One of the premier animation studios, Studio Ghibli, since its founding in 1985 has changed the style of anime. Studio Ghibli projects have beeen the highest grossing films at the Japanese box office and going on to win international awards in the animation categories. The newest film by Hayao Miyazaki, The Boy and the Heron is playing in theaters now. Here are our some of our favorite Studio Ghibli films.
Spirited Away (2001)
The most well known film of Studio Ghibli and the winner of the 2002 Academy Award for Best Animated Feature. Spirited Away follows a young girl, Chihiro as she explores a fastasy world and save her parents. A prominent theme in the film is the transition of childhood into adulthood. In the beginning scenes where Chihiro and her parents walk into the “abandoned amusement park” she is constently holding on to her mother and staying close. By the end, Chihiro runs across the bridge that opens signifies that she is ready for the next stage in life. Spirited Away is the only hand drawn animated movie to ever with the Oscar and has gone on to inspire filmmakers such as Wes Anderson and Guillermo del Toro.
Princess Monoke (1997)
The ninth film by studio ghibli is Princess Mononoke. This is the first film to be distributed by the Walt Disney company after signing an exlcusive deal with the Studio in 1996 and feautres a screenplay by Neil Gaiman. The film follows Ashitaka, a young warrier who leaves his secluded home to find a cure for his cursed arm in the West. He soon finds himself caught in a conflict between Lady Ebsoshi and Princess Mononoke as the later tries to save her forest from Lady Ebsohi’s people. A true passion of Miyazaki is showcasing the complex relationship of man and nature.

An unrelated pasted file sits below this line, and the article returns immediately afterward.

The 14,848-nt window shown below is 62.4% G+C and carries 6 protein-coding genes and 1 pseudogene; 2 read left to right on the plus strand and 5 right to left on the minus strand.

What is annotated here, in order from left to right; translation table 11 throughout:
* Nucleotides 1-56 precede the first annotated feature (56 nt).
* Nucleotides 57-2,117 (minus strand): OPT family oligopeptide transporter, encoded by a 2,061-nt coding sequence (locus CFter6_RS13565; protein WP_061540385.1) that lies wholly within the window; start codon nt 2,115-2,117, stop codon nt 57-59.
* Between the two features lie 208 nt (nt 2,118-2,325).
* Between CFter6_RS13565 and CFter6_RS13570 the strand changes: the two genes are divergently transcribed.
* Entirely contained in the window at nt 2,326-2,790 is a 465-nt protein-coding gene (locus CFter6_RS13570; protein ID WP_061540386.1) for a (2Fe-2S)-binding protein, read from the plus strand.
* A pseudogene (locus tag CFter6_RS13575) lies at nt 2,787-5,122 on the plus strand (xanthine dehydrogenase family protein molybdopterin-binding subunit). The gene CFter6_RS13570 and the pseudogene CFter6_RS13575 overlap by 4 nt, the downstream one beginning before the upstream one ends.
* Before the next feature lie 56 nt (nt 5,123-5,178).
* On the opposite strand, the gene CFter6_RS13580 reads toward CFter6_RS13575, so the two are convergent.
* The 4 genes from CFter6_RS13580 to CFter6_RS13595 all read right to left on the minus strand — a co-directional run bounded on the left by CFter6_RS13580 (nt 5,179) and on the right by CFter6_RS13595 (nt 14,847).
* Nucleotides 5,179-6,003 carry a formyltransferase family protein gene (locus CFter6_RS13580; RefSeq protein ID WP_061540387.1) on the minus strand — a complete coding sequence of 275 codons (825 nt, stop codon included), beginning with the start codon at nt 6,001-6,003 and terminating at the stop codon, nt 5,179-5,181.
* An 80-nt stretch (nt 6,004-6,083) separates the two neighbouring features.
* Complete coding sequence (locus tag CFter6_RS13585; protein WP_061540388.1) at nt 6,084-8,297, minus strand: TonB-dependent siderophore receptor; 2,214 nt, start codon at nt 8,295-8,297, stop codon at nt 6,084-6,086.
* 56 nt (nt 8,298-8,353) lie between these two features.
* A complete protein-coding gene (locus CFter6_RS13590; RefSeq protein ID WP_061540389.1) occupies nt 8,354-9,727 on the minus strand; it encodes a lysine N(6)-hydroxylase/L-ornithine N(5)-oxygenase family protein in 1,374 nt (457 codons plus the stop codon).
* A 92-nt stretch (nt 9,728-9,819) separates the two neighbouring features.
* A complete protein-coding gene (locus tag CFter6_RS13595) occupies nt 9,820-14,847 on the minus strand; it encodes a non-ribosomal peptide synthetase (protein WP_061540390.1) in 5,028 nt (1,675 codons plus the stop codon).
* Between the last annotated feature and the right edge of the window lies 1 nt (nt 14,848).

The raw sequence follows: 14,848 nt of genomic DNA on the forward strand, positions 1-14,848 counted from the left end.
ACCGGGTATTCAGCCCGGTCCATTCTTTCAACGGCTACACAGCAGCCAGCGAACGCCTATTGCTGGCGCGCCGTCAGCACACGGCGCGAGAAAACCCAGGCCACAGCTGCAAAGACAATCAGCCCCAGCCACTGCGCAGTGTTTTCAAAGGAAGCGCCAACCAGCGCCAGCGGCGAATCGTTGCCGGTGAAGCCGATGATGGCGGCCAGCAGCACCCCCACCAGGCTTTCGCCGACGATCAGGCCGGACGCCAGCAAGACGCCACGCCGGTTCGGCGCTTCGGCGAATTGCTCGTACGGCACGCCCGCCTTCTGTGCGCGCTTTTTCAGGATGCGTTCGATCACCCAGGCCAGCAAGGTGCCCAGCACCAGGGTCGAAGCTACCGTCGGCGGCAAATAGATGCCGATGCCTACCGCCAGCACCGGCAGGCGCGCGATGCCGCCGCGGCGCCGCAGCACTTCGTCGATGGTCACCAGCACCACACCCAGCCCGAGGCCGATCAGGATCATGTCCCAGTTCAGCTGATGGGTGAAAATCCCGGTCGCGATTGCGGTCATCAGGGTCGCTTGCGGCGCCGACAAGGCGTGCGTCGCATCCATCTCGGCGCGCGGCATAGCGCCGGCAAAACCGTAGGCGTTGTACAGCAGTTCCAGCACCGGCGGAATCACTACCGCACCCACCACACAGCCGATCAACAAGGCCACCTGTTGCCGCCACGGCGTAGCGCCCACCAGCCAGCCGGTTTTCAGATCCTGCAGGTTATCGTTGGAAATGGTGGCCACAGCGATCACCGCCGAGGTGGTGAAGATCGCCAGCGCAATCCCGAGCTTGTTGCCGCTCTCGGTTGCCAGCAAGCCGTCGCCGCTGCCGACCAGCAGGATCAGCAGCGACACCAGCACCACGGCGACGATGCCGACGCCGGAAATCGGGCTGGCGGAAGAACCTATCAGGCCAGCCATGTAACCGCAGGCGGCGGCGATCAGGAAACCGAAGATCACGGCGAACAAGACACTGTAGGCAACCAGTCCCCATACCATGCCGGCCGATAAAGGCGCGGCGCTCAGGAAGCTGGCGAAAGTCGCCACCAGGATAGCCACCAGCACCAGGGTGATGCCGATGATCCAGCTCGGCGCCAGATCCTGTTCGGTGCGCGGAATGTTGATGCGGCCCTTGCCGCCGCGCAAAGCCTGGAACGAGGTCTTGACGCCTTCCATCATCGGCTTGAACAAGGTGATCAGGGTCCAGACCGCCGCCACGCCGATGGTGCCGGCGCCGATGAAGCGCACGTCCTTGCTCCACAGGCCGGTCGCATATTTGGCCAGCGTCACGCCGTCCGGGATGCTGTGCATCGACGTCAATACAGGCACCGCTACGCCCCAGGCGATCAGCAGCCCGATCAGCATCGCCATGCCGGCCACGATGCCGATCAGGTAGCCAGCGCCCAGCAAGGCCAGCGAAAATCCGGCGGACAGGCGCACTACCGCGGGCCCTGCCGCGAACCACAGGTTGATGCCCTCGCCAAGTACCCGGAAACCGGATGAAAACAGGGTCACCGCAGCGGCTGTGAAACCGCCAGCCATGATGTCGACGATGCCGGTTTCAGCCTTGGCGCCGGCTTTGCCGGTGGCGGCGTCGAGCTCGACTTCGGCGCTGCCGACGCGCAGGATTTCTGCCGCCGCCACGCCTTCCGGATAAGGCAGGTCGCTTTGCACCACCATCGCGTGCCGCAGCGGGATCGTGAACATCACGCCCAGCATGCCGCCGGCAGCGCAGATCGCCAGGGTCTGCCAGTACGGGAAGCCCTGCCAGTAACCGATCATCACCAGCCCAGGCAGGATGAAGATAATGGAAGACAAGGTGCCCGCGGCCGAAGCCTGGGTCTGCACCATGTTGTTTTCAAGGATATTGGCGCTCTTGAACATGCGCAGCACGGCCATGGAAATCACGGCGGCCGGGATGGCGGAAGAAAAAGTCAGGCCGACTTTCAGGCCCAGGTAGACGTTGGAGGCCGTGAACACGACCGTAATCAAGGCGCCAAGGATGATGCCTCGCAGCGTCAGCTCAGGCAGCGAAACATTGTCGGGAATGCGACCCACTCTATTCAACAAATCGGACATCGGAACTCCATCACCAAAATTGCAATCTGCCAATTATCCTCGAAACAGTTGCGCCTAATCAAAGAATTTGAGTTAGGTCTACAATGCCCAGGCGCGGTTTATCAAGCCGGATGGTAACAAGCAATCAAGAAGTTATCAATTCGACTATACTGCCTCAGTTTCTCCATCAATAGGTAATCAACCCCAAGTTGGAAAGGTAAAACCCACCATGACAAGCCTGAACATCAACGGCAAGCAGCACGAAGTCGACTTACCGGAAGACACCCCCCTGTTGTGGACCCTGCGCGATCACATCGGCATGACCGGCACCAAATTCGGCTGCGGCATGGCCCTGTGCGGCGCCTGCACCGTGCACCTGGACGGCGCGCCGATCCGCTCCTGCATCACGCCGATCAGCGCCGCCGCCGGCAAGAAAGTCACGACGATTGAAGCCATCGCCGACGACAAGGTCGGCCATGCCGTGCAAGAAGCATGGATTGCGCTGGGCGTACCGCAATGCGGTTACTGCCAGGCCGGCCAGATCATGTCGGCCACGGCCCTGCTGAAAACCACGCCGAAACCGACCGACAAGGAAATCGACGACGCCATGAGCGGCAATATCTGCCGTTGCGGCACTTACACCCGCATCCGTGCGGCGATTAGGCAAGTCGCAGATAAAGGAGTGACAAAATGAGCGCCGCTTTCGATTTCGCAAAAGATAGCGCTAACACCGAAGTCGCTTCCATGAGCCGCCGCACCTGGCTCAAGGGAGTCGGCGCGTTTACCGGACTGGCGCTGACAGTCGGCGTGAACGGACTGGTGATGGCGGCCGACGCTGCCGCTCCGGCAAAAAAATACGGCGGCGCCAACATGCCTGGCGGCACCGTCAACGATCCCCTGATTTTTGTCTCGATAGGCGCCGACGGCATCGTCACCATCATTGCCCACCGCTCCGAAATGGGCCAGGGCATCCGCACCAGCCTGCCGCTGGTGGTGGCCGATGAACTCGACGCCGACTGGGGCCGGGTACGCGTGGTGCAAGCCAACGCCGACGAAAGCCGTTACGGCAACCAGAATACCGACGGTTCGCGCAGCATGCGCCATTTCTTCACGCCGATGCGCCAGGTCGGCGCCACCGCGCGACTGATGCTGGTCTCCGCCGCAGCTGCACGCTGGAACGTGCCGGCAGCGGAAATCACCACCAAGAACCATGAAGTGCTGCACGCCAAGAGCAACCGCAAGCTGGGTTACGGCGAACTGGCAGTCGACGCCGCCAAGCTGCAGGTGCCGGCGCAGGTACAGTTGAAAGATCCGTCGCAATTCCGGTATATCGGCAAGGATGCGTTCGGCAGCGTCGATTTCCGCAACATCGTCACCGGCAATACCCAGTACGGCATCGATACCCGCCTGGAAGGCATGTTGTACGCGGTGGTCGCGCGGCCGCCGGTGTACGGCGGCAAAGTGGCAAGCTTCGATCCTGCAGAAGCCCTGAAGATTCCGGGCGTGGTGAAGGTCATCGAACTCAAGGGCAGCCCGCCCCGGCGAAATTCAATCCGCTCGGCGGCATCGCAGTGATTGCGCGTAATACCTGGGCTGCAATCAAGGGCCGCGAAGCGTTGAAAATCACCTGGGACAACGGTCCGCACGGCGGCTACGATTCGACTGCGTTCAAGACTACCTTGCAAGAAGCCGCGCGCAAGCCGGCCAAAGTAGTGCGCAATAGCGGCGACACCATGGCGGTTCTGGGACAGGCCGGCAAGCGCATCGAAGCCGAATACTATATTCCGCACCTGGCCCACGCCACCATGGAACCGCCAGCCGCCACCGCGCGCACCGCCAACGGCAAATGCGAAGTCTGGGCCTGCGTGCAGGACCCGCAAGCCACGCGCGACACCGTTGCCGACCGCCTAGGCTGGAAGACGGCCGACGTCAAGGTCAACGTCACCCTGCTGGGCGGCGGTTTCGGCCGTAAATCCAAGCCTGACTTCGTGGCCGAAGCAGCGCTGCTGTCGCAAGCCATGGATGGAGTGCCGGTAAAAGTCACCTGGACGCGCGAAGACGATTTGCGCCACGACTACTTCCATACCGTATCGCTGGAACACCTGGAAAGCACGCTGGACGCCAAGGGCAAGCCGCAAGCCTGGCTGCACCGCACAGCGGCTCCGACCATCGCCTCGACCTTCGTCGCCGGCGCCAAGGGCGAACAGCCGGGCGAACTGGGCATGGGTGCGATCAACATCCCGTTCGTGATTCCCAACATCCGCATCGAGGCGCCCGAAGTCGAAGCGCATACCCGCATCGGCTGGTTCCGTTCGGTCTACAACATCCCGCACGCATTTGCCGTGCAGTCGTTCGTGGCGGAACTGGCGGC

Castle in the Sky (1986)
This is the first official film created by Studio Ghibli. Hayao Miyazaki was inspired by the 1984 Wales Miners Strike and made frequent trips to sketch buidlings and observe the working conditions. Pazu sees a girl, Sheeta floating from the sky one evening working in the mine. Together, the duo goes off in search for the legendary Laputa, a floating castle. Laputa itself is a contrasting where the top is rich and full with growing nature, while the bottom is a techinological achievement. Castle in the Sky shows themes of the role of technology and the involvement in our lives and the environment.
Howl’s Moving Castle (2004)
Based on the book by Diana Wynne Jones, Howl’s Moving Castle follows Sophie Hatter, a young woman who is cursed by the Witch of the Waste. She goes on a quest to break the curse and joins Howl and his companions as war looms overthem. The film through Howl is very anti war, due to Miyazaki’s view against the Iraq War. Howl doesn’t want to fight even though he has too as well and tells Sophie that the affects of war impact eveyone.
My Neighbor Totoro (1988)
The movie that gave Studio Ghibli its icon, King Totoro. My Neighbor Totoro follows two sisters Mei and Satsuki as they adjust to a new house close to their mother’s hospital. Mei shortly encounters a forest spirit Totoro and his friends and soon the girls have many new adventures. Miyazaki adds in a small autobiographical nod to his mother’s long tuberculosis recovery, though the girl’s mother’s illness is never said.
Kiki’s Delivery Service (1989)
One of the movies we recommend to those first starting the Ghibli catalog. This film follows Kiki, a witch, who on her 13th birthday is required to leave her community and to find a place to practice her special magical skill. Kiki upon finding a town opens her own delivery service. Kiki grows throughout the movie as she learns to rely on herself and become more confident.